Bee City

Description

Lake Oswego habitats support a variety of wildlife such as bees, butterflies, birds, insects, and other pollinators. In alignment with the City’s sustainability, land management, and community goals, City of Lake Oswego proudly received designation as a Bee City USA community on September 21, 2023. At the time of designation, the City joins 201 other Bee City USA communities across the country.

Bee City USA, an initiative of the Xerces Society for Invertebrate Conservation, provides a framework for communities to support native pollinator conservation. The Parks Board facilitates the program commitments which are outlined in a resolution adopted by City Council. The resolution was adopted on August 1, 2023. Some of these commitments include sustaining pollinator-friendly habitats, a comprehensive integrated pest management (IPM) program, and hosting community engagement events focused on pollinator conservation.

For more information, visit:

About Bee City USA 

The Xerces Society for Invertebrate Conservation


About Pollinators

Pollinators are vital species in ecosystems, responsible for the reproduction of over 85% of all flowering plants and over three-quarters of agricultural crops. Pollinators benefit from sugars in nectar and proteins, fats, vitamins, and minerals of pollen. They visit flowers in search of food, mates, shelter, and nest-building materials. The transfer of pollen between flowers enables fertilization, seed development, fruit production, and genetic diversity. Through activities in various stages of their development, different pollinators also help plants through improving soil texture, increasing water movement around roots, mixing nutrients in soil, and reducing damage to plants by eating pests such as aphids. It is estimated that the value of crop pollination in the United States is between $18 and $27 billion annually. Pollination is an essential ecological function.

There are many different types of pollinators including, but not limited to: ants, bats, bees, beetles, birds, butterflies, flies, moths, wasps, reptiles, small animals, and spiders. Native bees are the most important wild pollinators in North America. There are 4,500 bees native to the United States, Canada, and Mexico. There are more than 20,000 species of bees globally. While other insects brush against pollen in their process of visiting a flower, native bees purposefully gather pollen from multiple plants to bring back to their nests for their offspring. Native bees are the only insects that actively collect pollen, which is what makes them effective pollinators. The significance of their role in ecosystems and our lives is why we strive to conserve them and support their habitats.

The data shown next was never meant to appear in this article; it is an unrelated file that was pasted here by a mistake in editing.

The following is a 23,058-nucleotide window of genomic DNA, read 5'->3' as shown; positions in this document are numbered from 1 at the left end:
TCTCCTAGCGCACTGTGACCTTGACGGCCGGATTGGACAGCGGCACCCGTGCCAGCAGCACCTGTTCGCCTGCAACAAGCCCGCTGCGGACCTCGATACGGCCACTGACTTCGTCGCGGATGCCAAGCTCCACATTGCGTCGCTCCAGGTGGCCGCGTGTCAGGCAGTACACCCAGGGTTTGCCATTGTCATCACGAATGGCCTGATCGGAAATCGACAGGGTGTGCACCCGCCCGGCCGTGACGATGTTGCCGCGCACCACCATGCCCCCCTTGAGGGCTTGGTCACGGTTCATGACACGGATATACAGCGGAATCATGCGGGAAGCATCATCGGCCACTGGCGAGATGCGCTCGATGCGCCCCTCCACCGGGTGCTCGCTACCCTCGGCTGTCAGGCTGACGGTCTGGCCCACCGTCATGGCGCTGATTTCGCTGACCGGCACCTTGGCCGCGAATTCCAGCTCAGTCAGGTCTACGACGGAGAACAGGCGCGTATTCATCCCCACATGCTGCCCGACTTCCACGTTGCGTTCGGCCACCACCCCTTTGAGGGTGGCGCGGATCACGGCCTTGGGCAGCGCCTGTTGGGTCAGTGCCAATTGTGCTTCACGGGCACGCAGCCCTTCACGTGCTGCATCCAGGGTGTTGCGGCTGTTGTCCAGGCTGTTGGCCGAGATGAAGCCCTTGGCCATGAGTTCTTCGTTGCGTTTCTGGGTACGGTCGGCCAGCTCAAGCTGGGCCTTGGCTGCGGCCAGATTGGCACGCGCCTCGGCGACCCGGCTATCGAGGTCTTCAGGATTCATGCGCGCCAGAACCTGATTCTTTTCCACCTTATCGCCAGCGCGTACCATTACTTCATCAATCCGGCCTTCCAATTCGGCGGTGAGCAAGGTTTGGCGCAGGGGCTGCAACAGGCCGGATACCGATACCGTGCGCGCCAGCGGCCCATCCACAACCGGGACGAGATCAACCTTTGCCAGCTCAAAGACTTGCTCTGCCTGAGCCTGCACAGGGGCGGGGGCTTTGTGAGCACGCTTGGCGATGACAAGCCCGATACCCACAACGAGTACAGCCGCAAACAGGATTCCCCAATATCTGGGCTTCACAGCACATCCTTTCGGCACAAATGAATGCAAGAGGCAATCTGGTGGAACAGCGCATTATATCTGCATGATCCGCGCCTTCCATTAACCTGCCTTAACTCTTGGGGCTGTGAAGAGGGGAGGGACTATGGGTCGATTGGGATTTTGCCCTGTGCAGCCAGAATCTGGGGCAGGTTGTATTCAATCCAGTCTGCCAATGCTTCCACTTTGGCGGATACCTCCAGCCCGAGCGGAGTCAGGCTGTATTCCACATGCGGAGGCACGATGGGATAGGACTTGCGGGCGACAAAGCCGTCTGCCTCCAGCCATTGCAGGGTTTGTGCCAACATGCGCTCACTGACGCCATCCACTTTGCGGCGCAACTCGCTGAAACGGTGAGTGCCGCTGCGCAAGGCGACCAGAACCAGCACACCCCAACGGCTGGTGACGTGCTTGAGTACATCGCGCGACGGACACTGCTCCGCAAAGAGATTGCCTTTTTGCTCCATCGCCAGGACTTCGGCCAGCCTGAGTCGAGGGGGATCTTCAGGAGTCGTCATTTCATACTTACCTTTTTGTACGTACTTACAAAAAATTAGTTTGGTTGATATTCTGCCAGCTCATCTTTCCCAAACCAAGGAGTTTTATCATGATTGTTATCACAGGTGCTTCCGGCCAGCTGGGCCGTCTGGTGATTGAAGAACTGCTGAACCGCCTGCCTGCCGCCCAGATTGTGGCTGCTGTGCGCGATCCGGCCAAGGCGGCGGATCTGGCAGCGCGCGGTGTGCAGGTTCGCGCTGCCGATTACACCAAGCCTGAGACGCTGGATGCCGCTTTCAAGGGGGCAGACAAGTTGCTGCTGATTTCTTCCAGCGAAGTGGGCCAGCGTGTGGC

For more information on pollinators, visit:

Pollinators | US Forest Service

Who Are the Pollinators? | Xerces Society

Pocket Guide to Identifying the Bees of Portland 


Events & Celebrations

Upcoming

April 7, 2024 – Stewardship Work Party at Woodmont Park (1pm-3pm)

April 21, 2024 – Nature Scavenger Hunt in Freepons Park (1pm-2pm)

April 27, 2024 – Oregon White Oak Planting at Woodmont Park (10am-12pm)

May 18, 2024 – Stewardship Work Party at Southwood Park (10am-12pm)

May 18, 2024 – Children’s Garden Activity “Trees & Bees” at Lake Oswego Farmer’s Market (8:30am-1:30pm)

For more information on stewardship opportunities, visit Stewardship | City of Lake Oswego

For more information on upcoming Pollinator classes and workshops, visit:

Luscher Farm | City of Lake Oswego

Parks & Recreation Classes & Activities | City of Lake Oswego

Rogerson Clematis Garden


Additional Resources

The BUZZ on Bumblebees | City of Lake Oswego

Bees and pollinators | OSU Extension Service

Pollinator Conservation Resources: Pacific Northwest Region

Pollinator-Friendly Parks

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Contact Information

 

Bee City Liason (Interim)

Kaleb Simpson (He/They)

Natural Areas Utility Worker

City of Lake Oswego Parks and Recreation

(503) 534-5438

ksimpson@ci.oswego.or.us

 

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